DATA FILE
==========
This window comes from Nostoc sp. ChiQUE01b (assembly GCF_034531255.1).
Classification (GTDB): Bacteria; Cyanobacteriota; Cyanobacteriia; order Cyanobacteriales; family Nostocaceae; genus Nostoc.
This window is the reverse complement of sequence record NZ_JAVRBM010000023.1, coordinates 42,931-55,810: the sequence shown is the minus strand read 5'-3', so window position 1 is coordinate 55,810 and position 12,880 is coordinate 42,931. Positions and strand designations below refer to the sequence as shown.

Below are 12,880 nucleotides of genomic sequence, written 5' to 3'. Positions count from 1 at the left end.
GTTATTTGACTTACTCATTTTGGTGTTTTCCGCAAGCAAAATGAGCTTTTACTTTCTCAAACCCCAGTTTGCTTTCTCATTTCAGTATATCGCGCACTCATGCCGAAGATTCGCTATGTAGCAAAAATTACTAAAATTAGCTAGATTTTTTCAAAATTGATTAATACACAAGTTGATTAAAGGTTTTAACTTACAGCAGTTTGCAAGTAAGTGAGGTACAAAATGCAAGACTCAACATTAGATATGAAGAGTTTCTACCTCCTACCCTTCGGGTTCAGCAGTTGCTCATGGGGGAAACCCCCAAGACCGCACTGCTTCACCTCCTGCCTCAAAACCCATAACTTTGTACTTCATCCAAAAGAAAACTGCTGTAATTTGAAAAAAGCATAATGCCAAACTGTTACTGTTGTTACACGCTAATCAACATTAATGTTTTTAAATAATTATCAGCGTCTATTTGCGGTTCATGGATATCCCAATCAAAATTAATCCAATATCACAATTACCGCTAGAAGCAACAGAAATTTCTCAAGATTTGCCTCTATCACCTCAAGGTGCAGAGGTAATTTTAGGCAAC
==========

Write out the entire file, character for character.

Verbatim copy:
This window comes from Nostoc sp. ChiQUE01b (assembly GCF_034531255.1).
Classification (GTDB): Bacteria; Cyanobacteriota; Cyanobacteriia; order Cyanobacteriales; family Nostocaceae; genus Nostoc.
This window is the reverse complement of sequence record NZ_JAVRBM010000023.1, coordinates 42,931-55,810: the sequence shown is the minus strand read 5'-3', so window position 1 is coordinate 55,810 and position 12,880 is coordinate 42,931. Positions and strand designations below refer to the sequence as shown.

Below are 12,880 nucleotides of genomic sequence, written 5' to 3'. Positions count from 1 at the left end.
GTTATTTGACTTACTCATTTTGGTGTTTTCCGCAAGCAAAATGAGCTTTTACTTTCTCAAACCCCAGTTTGCTTTCTCATTTCAGTATATCGCGCACTCATGCCGAAGATTCGCTATGTAGCAAAAATTACTAAAATTAGCTAGATTTTTTCAAAATTGATTAATACACAAGTTGATTAAAGGTTTTAACTTACAGCAGTTTGCAAGTAAGTGAGGTACAAAATGCAAGACTCAACATTAGATATGAAGAGTTTCTACCTCCTACCCTTCGGGTTCAGCAGTTGCTCATGGGGGAAACCCCCAAGACCGCACTGCTTCACCTCCTGCCTCAAAACCCATAACTTTGTACTTCATCCAAAAGAAAACTGCTGTAATTTGAAAAAAGCATAATGCCAAACTGTTACTGTTGTTACACGCTAATCAACATTAATGTTTTTAAATAATTATCAGCGTCTATTTGCGGTTCATGGATATCCCAATCAAAATTAATCCAATATCACAATTACCGCTAGAAGCAACAGAAATTTCTCAAGATTTGCCTCTATCACCTCAAGGTGCAGAGGTAATTTTAGGCAAC